When he told me his idea for the post I told him about a homily my father gave (my father is an Episcopalian Priest) while I was visiting him on the West Coast this past spring. As it happened while I was out west he married a young couple. Because I was there, and available, and his son he asked me to assist him during the service (this entailed wearing a frilly red and white alter boy outfit straight out of Heaven Help Us - I so love my dad).
Steve ended up quoting my father's homily at length, The part where my dad spoke about gay marriage in particular. I thought I would just post a bit he did not quote in his post (but he does provide a link to my fathers' entire response to his request for the homily).
Before the wedding I was pretty much obsessing about the fact that I was going to have to appear in public dressed as an alter boy so had not thought to ask my dad what he was going to talk about. When the time came he spoke at about the Church's long struggle to incorporate sex into religious life. He pointed out that the early church was apocalyptic, so all sexual unions were suspect:
There are plenty of signs of patchwork efforts to reconcile biology and apocalyptic expectations, but nowhere are there any indications of church “blessings” of sexual unions – of any kind, never mind same-sex. Other sex is not necessarily better, may be more troublesome, and leads to all kinds of new questions. It might be fun to ask the fundamentalists what they make of Paul’s (that’s Saint Paul’s) warning that a man who resorts to a prostitute for sexual union becomes “one flesh” with her.
Somewhere in the 10th or 11th century – at least one thousand years into this so-called Common Era some newly-married couples began a custom of presenting themselves in the “porch'’ of a church, where, at the end of the Liturgy, the presiding and assisting Clergy came, from the altar, said some prayers and sprinkled them with water of blessing, then leading them back up to the altar rail to make their communion. (Still, the blood runs thicker than the Holy Water, was the cynic’s way of assessing the value of these rites.) “Not that there’s anything wrong with this” was the message (to anticipate Seinfeld), even though monasticism is still better and a way of gaining credit on the divine ledgers.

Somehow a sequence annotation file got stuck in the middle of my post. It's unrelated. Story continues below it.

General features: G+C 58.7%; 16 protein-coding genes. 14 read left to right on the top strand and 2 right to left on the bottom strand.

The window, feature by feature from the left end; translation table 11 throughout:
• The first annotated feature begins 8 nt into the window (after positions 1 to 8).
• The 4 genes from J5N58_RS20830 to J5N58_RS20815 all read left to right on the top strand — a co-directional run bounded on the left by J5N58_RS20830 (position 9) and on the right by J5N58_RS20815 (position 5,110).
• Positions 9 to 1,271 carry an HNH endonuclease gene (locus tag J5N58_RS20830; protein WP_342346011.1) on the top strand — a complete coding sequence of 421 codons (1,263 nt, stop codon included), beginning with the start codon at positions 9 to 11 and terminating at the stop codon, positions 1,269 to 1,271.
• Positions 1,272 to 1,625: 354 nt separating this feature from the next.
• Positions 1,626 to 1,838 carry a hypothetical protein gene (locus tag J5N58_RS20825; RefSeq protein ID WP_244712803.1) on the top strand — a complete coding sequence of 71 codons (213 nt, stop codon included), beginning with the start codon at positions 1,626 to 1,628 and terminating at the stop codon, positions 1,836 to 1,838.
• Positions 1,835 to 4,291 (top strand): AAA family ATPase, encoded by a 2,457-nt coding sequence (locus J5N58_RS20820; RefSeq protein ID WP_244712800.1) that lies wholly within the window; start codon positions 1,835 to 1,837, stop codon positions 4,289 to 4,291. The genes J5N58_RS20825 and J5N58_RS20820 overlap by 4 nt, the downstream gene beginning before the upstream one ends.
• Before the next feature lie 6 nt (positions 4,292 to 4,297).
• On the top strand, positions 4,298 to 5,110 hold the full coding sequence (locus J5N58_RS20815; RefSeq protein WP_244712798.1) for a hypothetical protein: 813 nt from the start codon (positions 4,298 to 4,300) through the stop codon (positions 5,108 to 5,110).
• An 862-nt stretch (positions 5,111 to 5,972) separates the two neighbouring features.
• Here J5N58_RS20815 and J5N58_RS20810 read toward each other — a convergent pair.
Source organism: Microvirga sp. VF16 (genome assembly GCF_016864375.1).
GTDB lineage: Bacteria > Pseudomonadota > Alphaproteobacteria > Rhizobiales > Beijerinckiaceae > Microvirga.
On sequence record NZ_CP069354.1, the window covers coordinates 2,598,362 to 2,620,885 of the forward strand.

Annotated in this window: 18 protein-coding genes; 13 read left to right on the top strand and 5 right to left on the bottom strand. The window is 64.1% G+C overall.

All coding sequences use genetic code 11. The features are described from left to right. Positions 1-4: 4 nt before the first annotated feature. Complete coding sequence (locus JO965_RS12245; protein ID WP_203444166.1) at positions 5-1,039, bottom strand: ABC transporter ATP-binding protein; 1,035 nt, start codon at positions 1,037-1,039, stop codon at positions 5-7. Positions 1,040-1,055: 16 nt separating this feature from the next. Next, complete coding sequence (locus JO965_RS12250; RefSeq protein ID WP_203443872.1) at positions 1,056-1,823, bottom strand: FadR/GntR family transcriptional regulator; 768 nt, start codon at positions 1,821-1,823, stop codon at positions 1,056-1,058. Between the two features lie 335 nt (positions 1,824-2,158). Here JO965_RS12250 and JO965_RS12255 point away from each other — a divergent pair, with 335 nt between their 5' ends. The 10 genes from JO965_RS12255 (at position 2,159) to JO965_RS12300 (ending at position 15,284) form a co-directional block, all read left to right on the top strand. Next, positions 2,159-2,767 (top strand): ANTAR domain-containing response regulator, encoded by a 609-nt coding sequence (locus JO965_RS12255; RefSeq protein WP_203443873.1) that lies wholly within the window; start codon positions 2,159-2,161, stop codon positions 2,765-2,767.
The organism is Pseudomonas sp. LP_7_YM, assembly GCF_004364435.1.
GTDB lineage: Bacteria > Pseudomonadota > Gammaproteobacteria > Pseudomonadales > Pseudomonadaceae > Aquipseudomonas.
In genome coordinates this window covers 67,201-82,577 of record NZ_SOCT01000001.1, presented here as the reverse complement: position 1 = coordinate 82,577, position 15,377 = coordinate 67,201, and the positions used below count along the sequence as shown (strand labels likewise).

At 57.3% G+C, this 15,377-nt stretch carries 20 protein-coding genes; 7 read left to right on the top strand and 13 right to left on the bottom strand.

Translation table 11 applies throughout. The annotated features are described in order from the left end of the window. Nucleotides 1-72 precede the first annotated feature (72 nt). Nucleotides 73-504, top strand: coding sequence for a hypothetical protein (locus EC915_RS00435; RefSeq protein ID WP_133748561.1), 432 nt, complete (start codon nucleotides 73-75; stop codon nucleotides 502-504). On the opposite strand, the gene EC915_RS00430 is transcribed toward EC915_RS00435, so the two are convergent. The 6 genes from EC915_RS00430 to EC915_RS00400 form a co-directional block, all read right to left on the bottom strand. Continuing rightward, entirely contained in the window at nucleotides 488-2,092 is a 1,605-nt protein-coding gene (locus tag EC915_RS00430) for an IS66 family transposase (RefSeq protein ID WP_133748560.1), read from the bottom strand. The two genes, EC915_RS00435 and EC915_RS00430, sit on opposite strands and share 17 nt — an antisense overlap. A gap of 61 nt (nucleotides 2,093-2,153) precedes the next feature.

Now, another thousand years have passed. Old ideas about marriage, its nature, its social purpose, its stability, and its sanctity have been steadily questioned ever since the Reformation, the Enlightenment, and the discovery of reliable birth-control. This has occasioned a great deal of uneasiness, as any disruption of custom and expectation is bound to do, and with this comes viewing with alarm, denunciations, and rear-guard efforts to paste up the shreds of patriarchal history.
Knowing this, there is certainly a touching confidence revealed in the continuing idea that sacred ceremony can serve to safeguard any personal (and commonly all-too-often impermanent) efforts at fidelity and solemn covenant. When same-sexed couples who treasure each other’s being in the world want to present themselves somewhere regarded as sacred space, and to act in what they want to be a sacred way in declaring their desire to love and to cherish each other throughout the vicissitudes of mortal life, it seems grudging to argue that they must be refused whatever strength and consolation may come through a priest’s prayers and acts of blessing. We can only hope that now, in a turbulent time of change, it may help them, when they encounter refusal, to remember that for one thousand or more years any sexual union of any kind was refused this blessing.
My father the Rev. Robert L Powers marched in Selma Alabama in March of 1965, answering Martin Luther Kings call for religious leaders to join him in and support the Civil rights marchers. I am very glad that he and the Anglican Communion are are out in front again. There is more to read. Again I urge you to check out Steve's post.